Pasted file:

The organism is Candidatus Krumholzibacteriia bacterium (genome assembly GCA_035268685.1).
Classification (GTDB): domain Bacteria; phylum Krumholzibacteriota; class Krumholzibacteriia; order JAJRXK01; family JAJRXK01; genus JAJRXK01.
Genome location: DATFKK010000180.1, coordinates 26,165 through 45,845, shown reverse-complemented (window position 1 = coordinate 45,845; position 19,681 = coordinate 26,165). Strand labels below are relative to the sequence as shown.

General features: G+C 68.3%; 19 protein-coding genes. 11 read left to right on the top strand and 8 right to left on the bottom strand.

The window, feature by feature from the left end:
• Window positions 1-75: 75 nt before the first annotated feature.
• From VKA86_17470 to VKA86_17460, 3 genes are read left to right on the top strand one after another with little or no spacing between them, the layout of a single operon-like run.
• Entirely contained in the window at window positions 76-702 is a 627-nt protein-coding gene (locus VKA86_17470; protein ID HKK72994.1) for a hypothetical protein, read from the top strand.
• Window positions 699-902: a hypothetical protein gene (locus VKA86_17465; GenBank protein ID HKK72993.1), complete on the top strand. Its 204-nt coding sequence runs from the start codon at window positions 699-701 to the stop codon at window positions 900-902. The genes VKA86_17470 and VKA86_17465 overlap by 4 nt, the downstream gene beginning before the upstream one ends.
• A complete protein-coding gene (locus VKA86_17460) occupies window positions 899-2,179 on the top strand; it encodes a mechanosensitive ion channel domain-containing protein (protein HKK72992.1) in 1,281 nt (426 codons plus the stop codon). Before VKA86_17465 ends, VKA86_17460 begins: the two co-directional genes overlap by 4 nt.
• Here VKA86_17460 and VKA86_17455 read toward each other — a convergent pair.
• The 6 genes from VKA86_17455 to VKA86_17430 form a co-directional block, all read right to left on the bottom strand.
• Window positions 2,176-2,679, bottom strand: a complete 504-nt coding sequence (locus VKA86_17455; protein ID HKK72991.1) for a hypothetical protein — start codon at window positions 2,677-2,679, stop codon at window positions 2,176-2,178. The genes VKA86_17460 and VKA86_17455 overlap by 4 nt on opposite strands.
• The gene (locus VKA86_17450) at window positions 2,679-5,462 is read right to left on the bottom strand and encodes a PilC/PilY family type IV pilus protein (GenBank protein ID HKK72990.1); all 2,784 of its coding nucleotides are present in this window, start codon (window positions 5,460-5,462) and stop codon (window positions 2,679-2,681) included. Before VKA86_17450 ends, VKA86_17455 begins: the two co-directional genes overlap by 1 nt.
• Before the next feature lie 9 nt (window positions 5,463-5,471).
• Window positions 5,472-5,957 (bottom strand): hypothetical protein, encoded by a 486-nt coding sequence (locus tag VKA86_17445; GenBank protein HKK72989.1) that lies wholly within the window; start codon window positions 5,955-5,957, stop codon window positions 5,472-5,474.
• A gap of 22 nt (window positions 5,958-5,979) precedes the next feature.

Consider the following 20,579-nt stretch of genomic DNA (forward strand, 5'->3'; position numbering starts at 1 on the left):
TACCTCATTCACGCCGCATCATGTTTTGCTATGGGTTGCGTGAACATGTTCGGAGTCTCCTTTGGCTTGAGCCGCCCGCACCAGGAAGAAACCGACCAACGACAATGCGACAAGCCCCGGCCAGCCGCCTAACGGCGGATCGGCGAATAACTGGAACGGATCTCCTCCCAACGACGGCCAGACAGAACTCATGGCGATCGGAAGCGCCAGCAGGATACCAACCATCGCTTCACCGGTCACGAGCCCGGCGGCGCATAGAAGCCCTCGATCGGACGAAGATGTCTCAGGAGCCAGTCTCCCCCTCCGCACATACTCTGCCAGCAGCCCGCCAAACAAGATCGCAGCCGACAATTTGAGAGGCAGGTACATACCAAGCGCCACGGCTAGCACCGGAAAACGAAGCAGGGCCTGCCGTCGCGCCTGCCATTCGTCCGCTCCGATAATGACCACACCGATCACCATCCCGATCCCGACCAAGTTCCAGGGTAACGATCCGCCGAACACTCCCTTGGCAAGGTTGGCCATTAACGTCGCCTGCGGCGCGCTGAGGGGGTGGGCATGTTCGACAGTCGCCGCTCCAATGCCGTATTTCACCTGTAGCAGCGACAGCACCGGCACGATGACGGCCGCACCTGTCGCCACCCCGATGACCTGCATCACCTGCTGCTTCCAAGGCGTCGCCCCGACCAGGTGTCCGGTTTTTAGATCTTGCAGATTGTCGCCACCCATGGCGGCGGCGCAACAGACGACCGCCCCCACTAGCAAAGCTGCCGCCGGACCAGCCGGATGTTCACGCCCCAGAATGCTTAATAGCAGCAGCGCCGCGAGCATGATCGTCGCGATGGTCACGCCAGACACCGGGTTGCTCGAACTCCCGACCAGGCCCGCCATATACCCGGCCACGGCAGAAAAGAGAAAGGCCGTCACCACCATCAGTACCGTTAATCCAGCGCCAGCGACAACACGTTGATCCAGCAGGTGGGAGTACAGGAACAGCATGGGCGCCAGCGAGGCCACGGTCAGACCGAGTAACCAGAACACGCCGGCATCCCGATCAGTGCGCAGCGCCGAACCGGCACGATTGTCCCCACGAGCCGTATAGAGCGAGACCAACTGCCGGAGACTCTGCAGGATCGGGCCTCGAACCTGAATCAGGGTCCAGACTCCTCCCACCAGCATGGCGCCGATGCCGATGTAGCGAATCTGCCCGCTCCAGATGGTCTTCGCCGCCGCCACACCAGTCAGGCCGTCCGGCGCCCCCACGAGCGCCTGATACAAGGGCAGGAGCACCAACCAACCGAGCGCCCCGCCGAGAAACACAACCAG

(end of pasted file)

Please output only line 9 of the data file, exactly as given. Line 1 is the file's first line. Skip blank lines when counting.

• Window positions 699-902: a hypothetical protein gene (locus VKA86_17465; GenBank protein ID HKK72993.1), complete on the top strand. Its 204-nt coding sequence runs from the start codon at window positions 699-701 to the stop codon at window positions 900-902. The genes VKA86_17470 and VKA86_17465 overlap by 4 nt, the downstream gene beginning before the upstream one ends.